I’ve never been asked why I’m a liberal and a progressive. I’ve had many political and ideological arguments with conservatives, but no one has ever asked me why I hew to a left-of-center viewpoint.
I’ve been thinking a lot about this lately, not least because we seem to be bearing witness to the collapse of thoughtful conservatism in both the U.S. and Canada (or Ontario, at any rate). I can deal with thoughtful conservatism and sympathize with its most basic precepts, even when I disagree. Conservatism, the way I understand it, is preoccupied with the individual: personal responsibility and individual freedom are its most basic principles. Anything infringing on the latter is thus a transgression, and if you yourself transgress, fail, or otherwise don’t measure up, you have nobody to blame but yourself (perhaps the most perfect distillation of this principle is Ron Swanson’s characterization of capitalism as “God’s way of determining who is smart and who is poor”).
Yes, this is a radical oversimplification. But to radically oversimplify my liberalism, I’m to the left of center because I see culture and society as a series of overlapping and interlocking systems, and thus hold that any societal problems—especially the big ones—are systemic, and solutions need to address systemic issues. The shooting of Michael Brown in Ferguson, Missouri, was emblematic of this: I burst several blood vessels yelling at liberal pundits on the TV every time they took the bait and argued about whether or not Brown was a thug or an upstanding young man. The moment anyone attempted to ameliorate whatever petty larcenies he committed, they fell into the trap of arguing about whether the police were justified in shooting him as opposed to arguing the real point, which was about systemic police brutality against Black people. From the perspective of Personal Responsibility, if Michael Brown was a criminal, then hey … what do you expect? And by the same token, however, if he wasn’t a criminal, then his death was just the behaviour of a bad actor, and how dare you paint all cops with the same brush.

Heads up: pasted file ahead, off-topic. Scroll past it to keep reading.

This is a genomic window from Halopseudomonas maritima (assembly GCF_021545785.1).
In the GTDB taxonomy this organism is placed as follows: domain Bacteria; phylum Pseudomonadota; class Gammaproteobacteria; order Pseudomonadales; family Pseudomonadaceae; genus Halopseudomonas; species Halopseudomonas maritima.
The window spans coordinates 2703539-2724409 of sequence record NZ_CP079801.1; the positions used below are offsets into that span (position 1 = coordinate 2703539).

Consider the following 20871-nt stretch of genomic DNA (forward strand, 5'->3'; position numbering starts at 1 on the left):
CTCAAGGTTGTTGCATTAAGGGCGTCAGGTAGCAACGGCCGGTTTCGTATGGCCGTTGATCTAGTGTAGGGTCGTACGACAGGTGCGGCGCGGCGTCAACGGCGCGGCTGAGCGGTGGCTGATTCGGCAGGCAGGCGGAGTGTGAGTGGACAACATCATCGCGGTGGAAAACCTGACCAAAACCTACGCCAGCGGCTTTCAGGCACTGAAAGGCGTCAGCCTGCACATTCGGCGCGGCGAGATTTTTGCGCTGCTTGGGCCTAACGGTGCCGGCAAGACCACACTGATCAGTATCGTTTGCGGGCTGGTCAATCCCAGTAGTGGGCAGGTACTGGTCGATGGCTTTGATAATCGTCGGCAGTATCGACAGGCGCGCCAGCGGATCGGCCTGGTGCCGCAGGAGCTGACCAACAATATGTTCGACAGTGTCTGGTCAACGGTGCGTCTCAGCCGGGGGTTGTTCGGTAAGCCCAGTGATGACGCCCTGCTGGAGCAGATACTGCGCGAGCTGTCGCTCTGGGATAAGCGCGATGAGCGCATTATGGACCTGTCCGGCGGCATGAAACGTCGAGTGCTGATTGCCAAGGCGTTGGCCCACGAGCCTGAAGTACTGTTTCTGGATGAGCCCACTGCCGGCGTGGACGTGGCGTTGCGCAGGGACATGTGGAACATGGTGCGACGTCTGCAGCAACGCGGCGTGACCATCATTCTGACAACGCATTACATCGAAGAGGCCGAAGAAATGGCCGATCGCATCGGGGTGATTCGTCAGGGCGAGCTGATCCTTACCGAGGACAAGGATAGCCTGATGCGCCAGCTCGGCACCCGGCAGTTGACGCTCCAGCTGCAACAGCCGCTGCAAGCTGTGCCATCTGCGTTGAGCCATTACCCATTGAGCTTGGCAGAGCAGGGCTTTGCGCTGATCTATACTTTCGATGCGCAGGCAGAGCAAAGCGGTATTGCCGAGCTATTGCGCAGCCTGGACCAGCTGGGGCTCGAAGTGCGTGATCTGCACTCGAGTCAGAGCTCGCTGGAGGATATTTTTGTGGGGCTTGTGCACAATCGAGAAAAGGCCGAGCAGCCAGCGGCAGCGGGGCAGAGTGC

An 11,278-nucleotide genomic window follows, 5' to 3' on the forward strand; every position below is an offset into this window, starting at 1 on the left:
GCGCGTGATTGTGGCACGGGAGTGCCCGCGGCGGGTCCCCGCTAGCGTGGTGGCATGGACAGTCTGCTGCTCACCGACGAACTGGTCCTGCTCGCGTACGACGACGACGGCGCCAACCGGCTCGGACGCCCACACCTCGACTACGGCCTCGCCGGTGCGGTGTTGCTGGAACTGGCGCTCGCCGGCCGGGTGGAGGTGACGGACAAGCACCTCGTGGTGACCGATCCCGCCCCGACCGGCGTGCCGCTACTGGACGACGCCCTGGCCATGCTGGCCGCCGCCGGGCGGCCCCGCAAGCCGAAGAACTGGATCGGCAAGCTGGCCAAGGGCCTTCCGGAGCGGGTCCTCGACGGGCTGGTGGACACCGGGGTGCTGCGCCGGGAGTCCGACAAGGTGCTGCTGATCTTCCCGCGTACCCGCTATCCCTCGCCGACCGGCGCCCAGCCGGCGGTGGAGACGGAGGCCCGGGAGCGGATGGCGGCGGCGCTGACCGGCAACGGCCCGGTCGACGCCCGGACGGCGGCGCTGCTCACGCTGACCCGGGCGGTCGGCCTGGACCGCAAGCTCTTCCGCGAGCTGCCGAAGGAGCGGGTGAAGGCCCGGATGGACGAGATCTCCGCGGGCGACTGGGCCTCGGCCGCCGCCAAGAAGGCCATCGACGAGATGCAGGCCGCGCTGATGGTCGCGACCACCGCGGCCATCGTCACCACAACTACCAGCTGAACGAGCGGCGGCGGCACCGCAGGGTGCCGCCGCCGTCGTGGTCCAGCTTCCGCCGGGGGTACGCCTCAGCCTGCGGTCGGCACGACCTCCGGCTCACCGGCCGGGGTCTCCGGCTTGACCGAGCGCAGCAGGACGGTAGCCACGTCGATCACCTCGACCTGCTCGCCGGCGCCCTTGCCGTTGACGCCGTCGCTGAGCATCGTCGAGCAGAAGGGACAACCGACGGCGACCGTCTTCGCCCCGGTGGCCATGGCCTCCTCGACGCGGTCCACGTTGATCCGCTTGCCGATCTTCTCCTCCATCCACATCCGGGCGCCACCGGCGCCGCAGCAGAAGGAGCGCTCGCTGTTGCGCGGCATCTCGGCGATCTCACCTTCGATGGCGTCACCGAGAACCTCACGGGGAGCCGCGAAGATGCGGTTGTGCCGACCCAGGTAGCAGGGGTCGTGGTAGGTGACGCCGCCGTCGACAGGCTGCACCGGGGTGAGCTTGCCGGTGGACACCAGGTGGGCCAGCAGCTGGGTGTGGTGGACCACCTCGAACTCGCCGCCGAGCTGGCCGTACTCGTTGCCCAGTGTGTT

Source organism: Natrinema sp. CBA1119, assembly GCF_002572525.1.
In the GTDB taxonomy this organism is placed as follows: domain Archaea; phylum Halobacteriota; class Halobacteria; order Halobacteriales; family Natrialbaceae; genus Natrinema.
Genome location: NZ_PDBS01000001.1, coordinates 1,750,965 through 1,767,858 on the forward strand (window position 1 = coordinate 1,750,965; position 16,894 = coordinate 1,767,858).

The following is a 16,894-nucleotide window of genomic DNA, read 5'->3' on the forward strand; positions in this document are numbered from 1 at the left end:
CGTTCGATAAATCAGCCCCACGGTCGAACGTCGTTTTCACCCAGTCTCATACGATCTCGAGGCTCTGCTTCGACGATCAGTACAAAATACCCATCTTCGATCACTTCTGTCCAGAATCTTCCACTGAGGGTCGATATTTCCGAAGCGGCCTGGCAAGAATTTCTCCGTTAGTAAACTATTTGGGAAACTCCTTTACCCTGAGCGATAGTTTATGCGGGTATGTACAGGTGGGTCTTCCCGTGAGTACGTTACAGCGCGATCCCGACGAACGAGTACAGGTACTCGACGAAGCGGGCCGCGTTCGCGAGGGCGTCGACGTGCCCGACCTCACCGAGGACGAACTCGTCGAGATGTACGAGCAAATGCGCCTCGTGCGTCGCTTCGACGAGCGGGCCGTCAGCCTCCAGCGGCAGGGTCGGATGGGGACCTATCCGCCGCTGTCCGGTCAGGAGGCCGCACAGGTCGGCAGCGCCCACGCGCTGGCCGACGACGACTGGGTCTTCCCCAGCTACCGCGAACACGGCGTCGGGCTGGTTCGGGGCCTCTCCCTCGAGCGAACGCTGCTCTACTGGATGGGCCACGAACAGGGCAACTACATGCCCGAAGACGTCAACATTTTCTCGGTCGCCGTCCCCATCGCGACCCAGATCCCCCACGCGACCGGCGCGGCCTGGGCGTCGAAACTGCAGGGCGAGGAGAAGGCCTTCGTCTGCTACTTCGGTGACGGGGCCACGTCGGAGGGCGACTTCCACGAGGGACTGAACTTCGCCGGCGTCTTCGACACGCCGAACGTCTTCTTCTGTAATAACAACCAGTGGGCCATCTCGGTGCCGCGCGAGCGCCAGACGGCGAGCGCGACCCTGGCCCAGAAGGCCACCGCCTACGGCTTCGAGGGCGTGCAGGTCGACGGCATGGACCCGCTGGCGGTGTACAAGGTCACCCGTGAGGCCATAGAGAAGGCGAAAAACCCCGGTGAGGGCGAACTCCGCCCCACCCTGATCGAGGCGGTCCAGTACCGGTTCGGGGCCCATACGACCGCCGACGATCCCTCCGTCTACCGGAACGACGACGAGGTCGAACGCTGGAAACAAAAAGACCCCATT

This same sort of logic has been at work in the arguments over the Trump Administration’s policy of family separation. Leaving aside for a moment the obvious racism and xenophobia animating the Jeff Sessions / Stephen Miller “zero tolerance” policy, the rhetoric suggesting that people crossing the border are criminals, thieves, murders, and rapists—and that such miscreants are cynically using children to pose as asylum seekers—is of a piece with the logic that says Michael Brown got what was coming to him.
Trump’s enablers have been deflecting with the talking point that “the immigration system is broken!” The thing is, I haven’t seen anyone really disputing that. By all means, let’s fix the system. But let’s also recognize the historical context, in which the United States’ frequent military and political meddling in Central and South America has created the circumstances in which people are fleeing the violence of failed states. A border wall and “zero tolerance” policy focuses the fault on individuals fleeing a shitty situation, and takes no responsibility for creating the shitty situation.